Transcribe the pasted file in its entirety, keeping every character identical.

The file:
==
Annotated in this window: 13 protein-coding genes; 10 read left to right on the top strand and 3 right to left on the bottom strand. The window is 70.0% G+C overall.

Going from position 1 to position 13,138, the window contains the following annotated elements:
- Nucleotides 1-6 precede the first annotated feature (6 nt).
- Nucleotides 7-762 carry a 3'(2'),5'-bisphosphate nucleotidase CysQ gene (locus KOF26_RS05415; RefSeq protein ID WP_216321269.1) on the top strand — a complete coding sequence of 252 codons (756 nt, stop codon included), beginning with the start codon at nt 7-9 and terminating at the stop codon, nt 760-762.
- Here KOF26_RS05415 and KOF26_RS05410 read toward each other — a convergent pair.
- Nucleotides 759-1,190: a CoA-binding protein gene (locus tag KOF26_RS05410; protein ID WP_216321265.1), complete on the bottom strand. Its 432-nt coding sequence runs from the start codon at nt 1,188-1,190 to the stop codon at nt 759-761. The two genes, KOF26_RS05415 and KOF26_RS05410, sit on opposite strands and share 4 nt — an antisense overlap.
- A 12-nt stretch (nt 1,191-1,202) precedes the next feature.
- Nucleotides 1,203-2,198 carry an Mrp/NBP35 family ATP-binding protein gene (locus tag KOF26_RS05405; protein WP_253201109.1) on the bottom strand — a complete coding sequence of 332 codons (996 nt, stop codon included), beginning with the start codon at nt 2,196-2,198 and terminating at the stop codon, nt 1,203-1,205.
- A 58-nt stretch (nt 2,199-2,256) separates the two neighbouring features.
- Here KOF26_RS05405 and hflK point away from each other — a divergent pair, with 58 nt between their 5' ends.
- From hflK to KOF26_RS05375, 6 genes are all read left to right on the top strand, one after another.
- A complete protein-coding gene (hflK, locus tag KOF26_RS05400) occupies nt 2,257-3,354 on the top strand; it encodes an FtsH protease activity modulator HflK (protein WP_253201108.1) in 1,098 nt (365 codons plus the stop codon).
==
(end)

Annotated in this window: 13 protein-coding genes; 10 read left to right on the top strand and 3 right to left on the bottom strand. The window is 70.0% G+C overall.

Going from position 1 to position 13,138, the window contains the following annotated elements:
- Nucleotides 1-6 precede the first annotated feature (6 nt).
- Nucleotides 7-762 carry a 3'(2'),5'-bisphosphate nucleotidase CysQ gene (locus KOF26_RS05415; RefSeq protein ID WP_216321269.1) on the top strand — a complete coding sequence of 252 codons (756 nt, stop codon included), beginning with the start codon at nt 7-9 and terminating at the stop codon, nt 760-762.
- Here KOF26_RS05415 and KOF26_RS05410 read toward each other — a convergent pair.
- Nucleotides 759-1,190: a CoA-binding protein gene (locus tag KOF26_RS05410; protein ID WP_216321265.1), complete on the bottom strand. Its 432-nt coding sequence runs from the start codon at nt 1,188-1,190 to the stop codon at nt 759-761. The two genes, KOF26_RS05415 and KOF26_RS05410, sit on opposite strands and share 4 nt — an antisense overlap.
- A 12-nt stretch (nt 1,191-1,202) precedes the next feature.
- Nucleotides 1,203-2,198 carry an Mrp/NBP35 family ATP-binding protein gene (locus tag KOF26_RS05405; protein WP_253201109.1) on the bottom strand — a complete coding sequence of 332 codons (996 nt, stop codon included), beginning with the start codon at nt 2,196-2,198 and terminating at the stop codon, nt 1,203-1,205.
- A 58-nt stretch (nt 2,199-2,256) separates the two neighbouring features.
- Here KOF26_RS05405 and hflK point away from each other — a divergent pair, with 58 nt between their 5' ends.
- From hflK to KOF26_RS05375, 6 genes are all read left to right on the top strand, one after another.
- A complete protein-coding gene (hflK, locus tag KOF26_RS05400) occupies nt 2,257-3,354 on the top strand; it encodes an FtsH protease activity modulator HflK (protein WP_253201108.1) in 1,098 nt (365 codons plus the stop codon).